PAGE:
Saturday, February 27, 2010
Like a melting snowman disappearing in the warn Dunwoody air, the local Bruster's franchise has melted away, leaving an empty shack in the middle of Dunwoody Plaza's parking lot.
I read on King John's blog a while ago that the place was for sale. Apparently no takers. My youngest kid will sure miss those Dino sundaes.
Now where will FarmHousers and kids alike wait in line 15 minutes for a scoop of over-priced ice cream? I remember the controversy when that place was built. Wonder how long it will sit vacant? Not sure what would work in that location.
Perhaps Bill Grant Homes could convert it to a bank. Dunwoody could use a few more banking options in that area. As it is now, one must travel at least 50 meters (I'm really into the Winter Olympics right now so I'm referring to all measurements in metric) to find a financial institute.
So where will we get our ice cream this summer? If a place opens, I hope they sell soft serve, real soft serve (not the ice milk ice cream some places sell). When I was a kid, nothing beat a drive 'to the country' for a tall soft serve ice cream. You still find lots of soft serve places up north and in the Midwest.
While I'm discussing the closing of Bruster's I need to vent on the parking in that area.
Seems some of the tenants in the plaza don't like the special events place. They have signs all over the place in there. Ever attend a 'special event' there? Parking is at a premium there, maybe once a month, perhaps once every three months. But park in a non special events space and prepare to have someone from the Mexican restaurant tell you not to park there.
Does that restaurant think they will lose business because of a special event taking place? I think not. If you drove there for dinner and saw that an event was taking place, using much of that plaza's parking, you'd simply park a little further away and get your tacos and re-fried beans. The restaurant should take advantage (advertising) of the plaza's heavy traffic when a 'special' event takes place next door, not chase down those parking in sacred spots.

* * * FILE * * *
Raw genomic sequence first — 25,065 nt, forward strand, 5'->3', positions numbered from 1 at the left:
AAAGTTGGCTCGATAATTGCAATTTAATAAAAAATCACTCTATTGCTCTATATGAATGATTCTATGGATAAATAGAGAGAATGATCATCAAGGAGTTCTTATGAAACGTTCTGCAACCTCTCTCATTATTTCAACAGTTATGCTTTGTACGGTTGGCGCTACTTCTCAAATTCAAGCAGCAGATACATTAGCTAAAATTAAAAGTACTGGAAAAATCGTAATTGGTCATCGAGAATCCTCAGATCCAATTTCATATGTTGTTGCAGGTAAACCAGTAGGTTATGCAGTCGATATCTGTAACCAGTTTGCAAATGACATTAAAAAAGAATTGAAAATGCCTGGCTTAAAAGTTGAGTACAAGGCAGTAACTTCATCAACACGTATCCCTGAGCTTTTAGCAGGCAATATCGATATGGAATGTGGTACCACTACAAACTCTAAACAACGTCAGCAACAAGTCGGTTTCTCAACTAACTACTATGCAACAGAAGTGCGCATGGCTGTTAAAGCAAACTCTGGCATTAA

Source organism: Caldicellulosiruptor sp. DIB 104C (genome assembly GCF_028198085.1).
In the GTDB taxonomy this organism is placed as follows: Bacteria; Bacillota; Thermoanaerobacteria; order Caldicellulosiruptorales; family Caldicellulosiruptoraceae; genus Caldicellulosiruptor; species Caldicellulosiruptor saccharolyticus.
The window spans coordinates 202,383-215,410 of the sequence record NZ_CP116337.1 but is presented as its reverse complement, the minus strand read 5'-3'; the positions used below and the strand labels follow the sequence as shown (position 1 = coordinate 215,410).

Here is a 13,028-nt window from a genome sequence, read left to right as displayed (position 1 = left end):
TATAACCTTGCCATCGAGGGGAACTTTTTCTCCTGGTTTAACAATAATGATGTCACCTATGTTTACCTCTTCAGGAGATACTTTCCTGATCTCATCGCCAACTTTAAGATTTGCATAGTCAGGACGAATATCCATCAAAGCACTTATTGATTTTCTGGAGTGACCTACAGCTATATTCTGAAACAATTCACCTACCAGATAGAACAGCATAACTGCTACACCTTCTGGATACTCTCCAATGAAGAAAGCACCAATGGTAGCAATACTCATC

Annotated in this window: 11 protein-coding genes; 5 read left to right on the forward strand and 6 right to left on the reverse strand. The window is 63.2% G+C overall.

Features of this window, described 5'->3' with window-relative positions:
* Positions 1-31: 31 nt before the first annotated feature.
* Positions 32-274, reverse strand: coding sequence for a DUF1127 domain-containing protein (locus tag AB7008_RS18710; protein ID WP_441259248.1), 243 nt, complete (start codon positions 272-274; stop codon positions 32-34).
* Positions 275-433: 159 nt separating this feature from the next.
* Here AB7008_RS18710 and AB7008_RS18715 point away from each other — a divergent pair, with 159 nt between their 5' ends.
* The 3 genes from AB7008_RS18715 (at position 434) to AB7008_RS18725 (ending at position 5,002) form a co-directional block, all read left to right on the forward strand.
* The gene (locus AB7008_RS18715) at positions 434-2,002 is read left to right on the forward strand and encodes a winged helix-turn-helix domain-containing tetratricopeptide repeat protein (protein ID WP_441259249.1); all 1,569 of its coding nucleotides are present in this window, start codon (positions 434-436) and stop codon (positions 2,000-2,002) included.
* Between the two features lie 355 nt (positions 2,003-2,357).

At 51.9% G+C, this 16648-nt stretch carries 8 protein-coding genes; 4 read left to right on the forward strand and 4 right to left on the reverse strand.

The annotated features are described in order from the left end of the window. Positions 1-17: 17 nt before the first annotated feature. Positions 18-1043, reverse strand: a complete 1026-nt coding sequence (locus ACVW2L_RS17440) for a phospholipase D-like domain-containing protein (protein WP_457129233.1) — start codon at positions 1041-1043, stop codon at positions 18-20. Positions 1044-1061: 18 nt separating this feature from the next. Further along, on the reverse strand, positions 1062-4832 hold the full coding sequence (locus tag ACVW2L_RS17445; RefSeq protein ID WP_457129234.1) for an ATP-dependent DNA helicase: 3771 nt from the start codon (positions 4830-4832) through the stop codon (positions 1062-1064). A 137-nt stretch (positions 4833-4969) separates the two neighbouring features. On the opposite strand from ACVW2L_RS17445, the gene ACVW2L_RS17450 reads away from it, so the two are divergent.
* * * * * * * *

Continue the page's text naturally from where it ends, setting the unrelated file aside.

Best of luck to the businesses in Dunwoody Plaza. Let me know if anyone is interested in chipping in on a Taylor Model C712. I did not receive much positive feedback from this blog's readers when I solicited funds for a Kegerator.
Thursday, February 25, 2010
You've heard the saying, "it takes two to tango", so let's wait and see if this morning's raid leads to more investigations. Will the investigation reach Dunwoody next?
Seems like they were looking for gifts given to Dr. Crawford Lewis.
DeKalb Schools Top Boss Steps Down
DeKalb Schools superintendent Crawford Lewis temporarily stepped down Thursday night during the ongoing criminal investigation.
The school board voted to appoint Ramona Tyson, the district's chief of business operations, as interim superintendent.
A criminal investigation into DeKalb County schools’ multi-million dollar construction projects took a sharp turn on Thursday as investigators searched the superintendent’s home and offices.
Investigators with the DeKalb district attorney’s office spent five-and-a-half hours searching Superintendent Crawford Lewis’ Stone Mountain home, seizing three computer hard drives and six boxes.
District Attorney Gwen Keyes Fleming would not say what investigators were looking for, but confirmed that prosecutors executed search warrants at Lewis’ home and three school buildings as part of the investigation into the district’s construction program.
“This is all part of an ongoing investigation which was started at the request of the school system’s administration. After reviewing the information we gathered today, we anticipate bringing this matter to an appropriate conclusion,” Fleming said in a statement.